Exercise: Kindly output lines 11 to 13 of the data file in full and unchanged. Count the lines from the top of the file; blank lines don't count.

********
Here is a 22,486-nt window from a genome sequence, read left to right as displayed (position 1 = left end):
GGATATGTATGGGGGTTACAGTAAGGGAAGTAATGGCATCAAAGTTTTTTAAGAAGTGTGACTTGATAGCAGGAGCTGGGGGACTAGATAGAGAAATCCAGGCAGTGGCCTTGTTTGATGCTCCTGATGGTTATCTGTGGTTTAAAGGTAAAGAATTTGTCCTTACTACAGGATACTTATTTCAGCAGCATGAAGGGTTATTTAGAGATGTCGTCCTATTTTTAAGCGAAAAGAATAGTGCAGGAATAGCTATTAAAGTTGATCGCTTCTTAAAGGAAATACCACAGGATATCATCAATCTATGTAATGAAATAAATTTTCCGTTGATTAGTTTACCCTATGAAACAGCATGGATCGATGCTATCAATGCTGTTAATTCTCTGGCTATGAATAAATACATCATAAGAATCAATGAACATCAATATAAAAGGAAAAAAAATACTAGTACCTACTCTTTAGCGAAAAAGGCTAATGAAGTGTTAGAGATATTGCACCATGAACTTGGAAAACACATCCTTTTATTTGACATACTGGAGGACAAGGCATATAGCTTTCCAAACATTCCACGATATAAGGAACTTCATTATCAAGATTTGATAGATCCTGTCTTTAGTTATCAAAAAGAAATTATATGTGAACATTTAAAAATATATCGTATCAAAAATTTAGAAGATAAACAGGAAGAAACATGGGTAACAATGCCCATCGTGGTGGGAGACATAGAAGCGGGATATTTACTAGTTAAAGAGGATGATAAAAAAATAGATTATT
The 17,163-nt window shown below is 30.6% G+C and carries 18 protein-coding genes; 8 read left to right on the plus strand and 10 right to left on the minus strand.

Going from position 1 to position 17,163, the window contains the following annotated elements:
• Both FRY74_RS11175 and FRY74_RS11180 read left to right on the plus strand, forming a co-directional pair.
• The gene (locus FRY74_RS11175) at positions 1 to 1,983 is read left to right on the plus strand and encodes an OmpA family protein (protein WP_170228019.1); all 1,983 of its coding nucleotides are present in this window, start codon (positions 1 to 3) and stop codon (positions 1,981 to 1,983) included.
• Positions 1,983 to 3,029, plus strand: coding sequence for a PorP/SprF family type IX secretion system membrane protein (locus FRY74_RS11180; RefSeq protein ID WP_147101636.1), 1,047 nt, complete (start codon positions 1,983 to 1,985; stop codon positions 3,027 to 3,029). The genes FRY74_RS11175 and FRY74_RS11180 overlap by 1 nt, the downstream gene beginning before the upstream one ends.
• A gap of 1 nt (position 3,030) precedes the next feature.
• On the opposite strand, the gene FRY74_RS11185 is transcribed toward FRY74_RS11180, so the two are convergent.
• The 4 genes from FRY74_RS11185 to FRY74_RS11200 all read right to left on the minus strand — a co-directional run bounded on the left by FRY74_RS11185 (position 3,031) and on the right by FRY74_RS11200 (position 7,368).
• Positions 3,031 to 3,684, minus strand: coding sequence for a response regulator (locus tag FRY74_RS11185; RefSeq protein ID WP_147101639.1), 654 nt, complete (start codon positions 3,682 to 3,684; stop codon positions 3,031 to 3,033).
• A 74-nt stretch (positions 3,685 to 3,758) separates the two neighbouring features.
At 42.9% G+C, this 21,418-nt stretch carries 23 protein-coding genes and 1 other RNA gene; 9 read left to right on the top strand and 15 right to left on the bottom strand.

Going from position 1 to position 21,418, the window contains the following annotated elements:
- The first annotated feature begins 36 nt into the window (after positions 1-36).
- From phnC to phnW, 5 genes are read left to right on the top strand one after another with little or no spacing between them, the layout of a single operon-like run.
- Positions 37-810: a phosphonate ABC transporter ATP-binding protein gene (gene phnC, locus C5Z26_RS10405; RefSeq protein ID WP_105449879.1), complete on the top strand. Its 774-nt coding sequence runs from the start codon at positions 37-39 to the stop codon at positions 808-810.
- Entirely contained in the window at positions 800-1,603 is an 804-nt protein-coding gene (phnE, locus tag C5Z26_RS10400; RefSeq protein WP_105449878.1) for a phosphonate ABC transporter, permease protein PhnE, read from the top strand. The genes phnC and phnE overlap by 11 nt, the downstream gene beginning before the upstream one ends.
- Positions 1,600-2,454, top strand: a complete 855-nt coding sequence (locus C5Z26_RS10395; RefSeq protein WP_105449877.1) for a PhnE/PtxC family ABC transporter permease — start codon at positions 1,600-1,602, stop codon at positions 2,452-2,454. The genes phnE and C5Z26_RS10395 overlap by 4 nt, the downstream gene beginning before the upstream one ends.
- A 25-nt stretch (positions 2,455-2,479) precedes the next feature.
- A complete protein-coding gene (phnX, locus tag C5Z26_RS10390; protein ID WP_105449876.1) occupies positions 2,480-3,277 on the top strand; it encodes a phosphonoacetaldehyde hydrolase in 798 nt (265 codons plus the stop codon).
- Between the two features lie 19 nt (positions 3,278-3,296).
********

• Positions 3,031 to 3,684, minus strand: coding sequence for a response regulator (locus tag FRY74_RS11185; RefSeq protein ID WP_147101639.1), 654 nt, complete (start codon positions 3,682 to 3,684; stop codon positions 3,031 to 3,033).
• A 74-nt stretch (positions 3,685 to 3,758) separates the two neighbouring features.
At 42.9% G+C, this 21,418-nt stretch carries 23 protein-coding genes and 1 other RNA gene; 9 read left to right on the top strand and 15 right to left on the bottom strand.